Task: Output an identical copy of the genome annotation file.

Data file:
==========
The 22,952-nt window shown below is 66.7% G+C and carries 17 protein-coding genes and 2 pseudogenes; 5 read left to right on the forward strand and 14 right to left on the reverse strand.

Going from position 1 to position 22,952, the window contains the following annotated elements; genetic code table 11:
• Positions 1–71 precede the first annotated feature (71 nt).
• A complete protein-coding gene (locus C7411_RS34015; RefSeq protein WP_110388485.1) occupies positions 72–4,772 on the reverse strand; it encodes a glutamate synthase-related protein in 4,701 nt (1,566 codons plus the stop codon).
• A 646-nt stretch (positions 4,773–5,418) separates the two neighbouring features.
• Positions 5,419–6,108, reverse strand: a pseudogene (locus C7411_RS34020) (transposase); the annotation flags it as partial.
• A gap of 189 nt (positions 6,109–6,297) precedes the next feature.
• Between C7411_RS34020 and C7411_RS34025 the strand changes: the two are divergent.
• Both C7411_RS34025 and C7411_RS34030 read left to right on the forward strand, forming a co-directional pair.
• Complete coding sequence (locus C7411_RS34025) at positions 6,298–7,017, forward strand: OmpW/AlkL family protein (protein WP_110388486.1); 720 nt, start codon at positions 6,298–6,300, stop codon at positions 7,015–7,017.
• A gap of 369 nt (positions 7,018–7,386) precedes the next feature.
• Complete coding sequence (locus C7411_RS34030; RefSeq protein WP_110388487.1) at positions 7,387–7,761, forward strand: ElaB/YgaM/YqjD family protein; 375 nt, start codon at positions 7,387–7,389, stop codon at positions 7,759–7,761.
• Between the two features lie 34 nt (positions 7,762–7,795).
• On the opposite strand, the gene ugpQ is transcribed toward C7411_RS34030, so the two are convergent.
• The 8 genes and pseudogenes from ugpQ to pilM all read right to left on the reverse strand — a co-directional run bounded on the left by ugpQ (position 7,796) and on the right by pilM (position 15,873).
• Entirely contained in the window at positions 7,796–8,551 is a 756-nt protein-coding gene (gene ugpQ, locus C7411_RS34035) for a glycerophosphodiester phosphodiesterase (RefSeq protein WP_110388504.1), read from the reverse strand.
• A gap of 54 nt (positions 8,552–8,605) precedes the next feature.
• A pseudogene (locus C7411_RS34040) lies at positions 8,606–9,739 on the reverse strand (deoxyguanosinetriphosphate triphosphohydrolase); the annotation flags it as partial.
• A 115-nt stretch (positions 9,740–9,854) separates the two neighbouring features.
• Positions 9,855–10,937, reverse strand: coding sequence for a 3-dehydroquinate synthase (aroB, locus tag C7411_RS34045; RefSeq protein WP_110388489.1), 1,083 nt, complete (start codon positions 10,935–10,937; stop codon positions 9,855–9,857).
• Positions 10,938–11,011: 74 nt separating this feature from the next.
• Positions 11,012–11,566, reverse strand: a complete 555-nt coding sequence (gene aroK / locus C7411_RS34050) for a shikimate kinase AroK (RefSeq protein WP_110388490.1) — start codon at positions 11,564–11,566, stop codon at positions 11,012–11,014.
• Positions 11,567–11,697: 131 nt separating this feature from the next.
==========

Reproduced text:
The 22,952-nt window shown below is 66.7% G+C and carries 17 protein-coding genes and 2 pseudogenes; 5 read left to right on the forward strand and 14 right to left on the reverse strand.

Going from position 1 to position 22,952, the window contains the following annotated elements; genetic code table 11:
• Positions 1–71 precede the first annotated feature (71 nt).
• A complete protein-coding gene (locus C7411_RS34015; RefSeq protein WP_110388485.1) occupies positions 72–4,772 on the reverse strand; it encodes a glutamate synthase-related protein in 4,701 nt (1,566 codons plus the stop codon).
• A 646-nt stretch (positions 4,773–5,418) separates the two neighbouring features.
• Positions 5,419–6,108, reverse strand: a pseudogene (locus C7411_RS34020) (transposase); the annotation flags it as partial.
• A gap of 189 nt (positions 6,109–6,297) precedes the next feature.
• Between C7411_RS34020 and C7411_RS34025 the strand changes: the two are divergent.
• Both C7411_RS34025 and C7411_RS34030 read left to right on the forward strand, forming a co-directional pair.
• Complete coding sequence (locus C7411_RS34025) at positions 6,298–7,017, forward strand: OmpW/AlkL family protein (protein WP_110388486.1); 720 nt, start codon at positions 6,298–6,300, stop codon at positions 7,015–7,017.
• A gap of 369 nt (positions 7,018–7,386) precedes the next feature.
• Complete coding sequence (locus C7411_RS34030; RefSeq protein WP_110388487.1) at positions 7,387–7,761, forward strand: ElaB/YgaM/YqjD family protein; 375 nt, start codon at positions 7,387–7,389, stop codon at positions 7,759–7,761.
• Between the two features lie 34 nt (positions 7,762–7,795).
• On the opposite strand, the gene ugpQ is transcribed toward C7411_RS34030, so the two are convergent.
• The 8 genes and pseudogenes from ugpQ to pilM all read right to left on the reverse strand — a co-directional run bounded on the left by ugpQ (position 7,796) and on the right by pilM (position 15,873).
• Entirely contained in the window at positions 7,796–8,551 is a 756-nt protein-coding gene (gene ugpQ, locus C7411_RS34035) for a glycerophosphodiester phosphodiesterase (RefSeq protein WP_110388504.1), read from the reverse strand.
• A gap of 54 nt (positions 8,552–8,605) precedes the next feature.
• A pseudogene (locus C7411_RS34040) lies at positions 8,606–9,739 on the reverse strand (deoxyguanosinetriphosphate triphosphohydrolase); the annotation flags it as partial.
• A 115-nt stretch (positions 9,740–9,854) separates the two neighbouring features.
• Positions 9,855–10,937, reverse strand: coding sequence for a 3-dehydroquinate synthase (aroB, locus tag C7411_RS34045; RefSeq protein WP_110388489.1), 1,083 nt, complete (start codon positions 10,935–10,937; stop codon positions 9,855–9,857).
• Positions 10,938–11,011: 74 nt separating this feature from the next.
• Positions 11,012–11,566, reverse strand: a complete 555-nt coding sequence (gene aroK / locus C7411_RS34050) for a shikimate kinase AroK (RefSeq protein WP_110388490.1) — start codon at positions 11,564–11,566, stop codon at positions 11,012–11,014.
• Positions 11,567–11,697: 131 nt separating this feature from the next.